Also thankfully, although the story delights in making Yuu squirm at the fact the rest of the world sees his day out with his Grandmother as a date between himself and a young, attractive girl, incest is pretty strictly off the table here.
Instead, Yuu gets his wish to be able to get to know his Grandmother as an actual person. While certain lines of dialogue wouldn’t necessarily seem out of place as set up lines for a cheap porno sex scene, the exchanges are, on the whole, pretty innocent. Change the context from an anime-inspired visual novel into, say, a Christmas Hollywood movie, and it’d be a Freaky-Friday style family-friendly comedy.
However, the writing itself is somewhat excessive and florid. At one point, Yuu spends several lines simply naming stars like a Wikipedia page… and then does it again not long after. There’s definitely a feeling of literary padding at play, perhaps to help justify the game’s £5 cost by not breezing through it in a single hour.
Although, some of this excess isn’t so bad. I did appreciate a scene in which Yuu’s sister, teasing him for putting on weight while at Uni, refers to him as a “Pikachu from the first games with the round, chubby belly! Or maybe Snorlax would be more accurate… ?”. But then, I am a simple man.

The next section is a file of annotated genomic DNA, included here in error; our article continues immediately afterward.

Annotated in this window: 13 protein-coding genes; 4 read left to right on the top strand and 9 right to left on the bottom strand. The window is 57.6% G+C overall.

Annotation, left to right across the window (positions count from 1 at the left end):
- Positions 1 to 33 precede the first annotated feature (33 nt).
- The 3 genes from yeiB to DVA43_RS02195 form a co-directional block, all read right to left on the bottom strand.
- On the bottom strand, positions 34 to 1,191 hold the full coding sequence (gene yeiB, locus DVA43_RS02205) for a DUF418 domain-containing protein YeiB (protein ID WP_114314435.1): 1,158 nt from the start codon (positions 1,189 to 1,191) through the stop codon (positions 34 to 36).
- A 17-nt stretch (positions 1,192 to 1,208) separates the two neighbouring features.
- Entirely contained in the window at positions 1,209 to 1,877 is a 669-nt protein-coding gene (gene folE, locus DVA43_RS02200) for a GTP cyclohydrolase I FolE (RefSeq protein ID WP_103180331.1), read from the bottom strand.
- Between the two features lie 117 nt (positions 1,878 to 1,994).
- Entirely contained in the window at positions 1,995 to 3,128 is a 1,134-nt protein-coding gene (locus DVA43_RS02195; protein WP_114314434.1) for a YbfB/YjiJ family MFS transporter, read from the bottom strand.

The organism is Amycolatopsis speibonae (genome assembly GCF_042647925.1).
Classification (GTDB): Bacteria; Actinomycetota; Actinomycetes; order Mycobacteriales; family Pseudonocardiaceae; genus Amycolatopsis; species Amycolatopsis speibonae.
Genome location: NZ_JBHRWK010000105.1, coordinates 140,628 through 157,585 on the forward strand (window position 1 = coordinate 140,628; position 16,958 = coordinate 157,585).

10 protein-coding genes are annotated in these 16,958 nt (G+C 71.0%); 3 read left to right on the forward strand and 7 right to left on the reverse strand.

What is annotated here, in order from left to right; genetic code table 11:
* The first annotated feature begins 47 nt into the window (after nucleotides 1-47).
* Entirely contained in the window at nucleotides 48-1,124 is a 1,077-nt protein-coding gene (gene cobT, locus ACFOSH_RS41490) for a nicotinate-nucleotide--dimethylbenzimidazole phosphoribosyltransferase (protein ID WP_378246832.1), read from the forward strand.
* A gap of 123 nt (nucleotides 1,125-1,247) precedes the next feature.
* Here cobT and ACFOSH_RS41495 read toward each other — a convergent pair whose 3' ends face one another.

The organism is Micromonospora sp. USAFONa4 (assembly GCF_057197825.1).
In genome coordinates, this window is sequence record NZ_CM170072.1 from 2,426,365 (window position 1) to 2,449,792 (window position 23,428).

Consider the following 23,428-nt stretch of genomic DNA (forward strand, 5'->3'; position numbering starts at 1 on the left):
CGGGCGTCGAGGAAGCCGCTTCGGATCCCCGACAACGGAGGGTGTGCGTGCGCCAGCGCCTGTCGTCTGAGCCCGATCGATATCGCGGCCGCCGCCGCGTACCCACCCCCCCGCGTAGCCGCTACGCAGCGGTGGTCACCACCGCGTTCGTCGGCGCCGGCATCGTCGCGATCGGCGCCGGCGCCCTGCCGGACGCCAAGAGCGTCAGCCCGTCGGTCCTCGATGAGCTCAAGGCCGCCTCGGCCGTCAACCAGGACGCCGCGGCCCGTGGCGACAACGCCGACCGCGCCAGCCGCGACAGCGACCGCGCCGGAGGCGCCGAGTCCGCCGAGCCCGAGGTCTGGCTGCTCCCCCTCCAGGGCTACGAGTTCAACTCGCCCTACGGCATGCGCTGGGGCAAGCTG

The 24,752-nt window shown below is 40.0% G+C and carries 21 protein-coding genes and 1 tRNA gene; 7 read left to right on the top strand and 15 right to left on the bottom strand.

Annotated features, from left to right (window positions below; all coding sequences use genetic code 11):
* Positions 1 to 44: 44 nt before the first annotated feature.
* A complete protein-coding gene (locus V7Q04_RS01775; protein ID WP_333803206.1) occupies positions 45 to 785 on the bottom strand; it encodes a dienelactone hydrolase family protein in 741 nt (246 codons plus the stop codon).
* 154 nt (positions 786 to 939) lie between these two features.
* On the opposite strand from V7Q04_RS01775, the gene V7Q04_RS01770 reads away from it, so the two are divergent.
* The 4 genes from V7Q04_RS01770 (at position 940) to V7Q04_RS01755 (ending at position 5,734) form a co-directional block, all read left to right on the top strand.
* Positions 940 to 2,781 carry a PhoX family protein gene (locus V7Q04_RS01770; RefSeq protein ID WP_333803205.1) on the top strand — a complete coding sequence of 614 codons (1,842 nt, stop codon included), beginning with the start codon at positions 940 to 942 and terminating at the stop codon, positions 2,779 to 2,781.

The game’s music and art are meanwhile pretty much just functional. It’s well made – it’s just not exactly exciting. The music does at least serve as inoffensive background noise, but it’s nothing you’ll be humming later on. There’s a decent enough variety of locations and backdrops, but more than a few scenes are just text over a static background. The scene with the “shooting star” doesn’t even animate a single streaking light across its starry background to illustrate it.
Also, for whatever reason, Yuu’s parents do not have character designs – so only his sister, Otome, ever appears on-screen at home, regardless of who is speaking.
There are certainly elements throughout that could be better, but it’s hard to hold it against the small, independent team behind the game. There are a few amateurish moments, such as the text appearing beyond the gradiented space for it and thus being unreadable, but on the whole they do a good job of putting their story together. It’s just a pity there isn’t any kind of interaction with it.
While I can’t honestly say that this kind of ‘game’ is my thing, I did enjoy the overall story. It’s a weird, but ultimately charming tale. So long as you know what you’re getting into as a very simple visual novel, a fiver seems a tolerable price of entry for what you get.
Xbox One review copy supplied by the publisher.
A Winter's Daydream
A super simple visual novel, rather than a game, the entertaining story is let down somewhat by the writing itself.
- The central story idea is entertaining
- There isn't any squicky Grandmother/Grandson stuff...
- The writing feels unnecessarily padded
- A fairly limited amount of characters and locations
- Absolutely no gameplay or interactivity at all
Value for money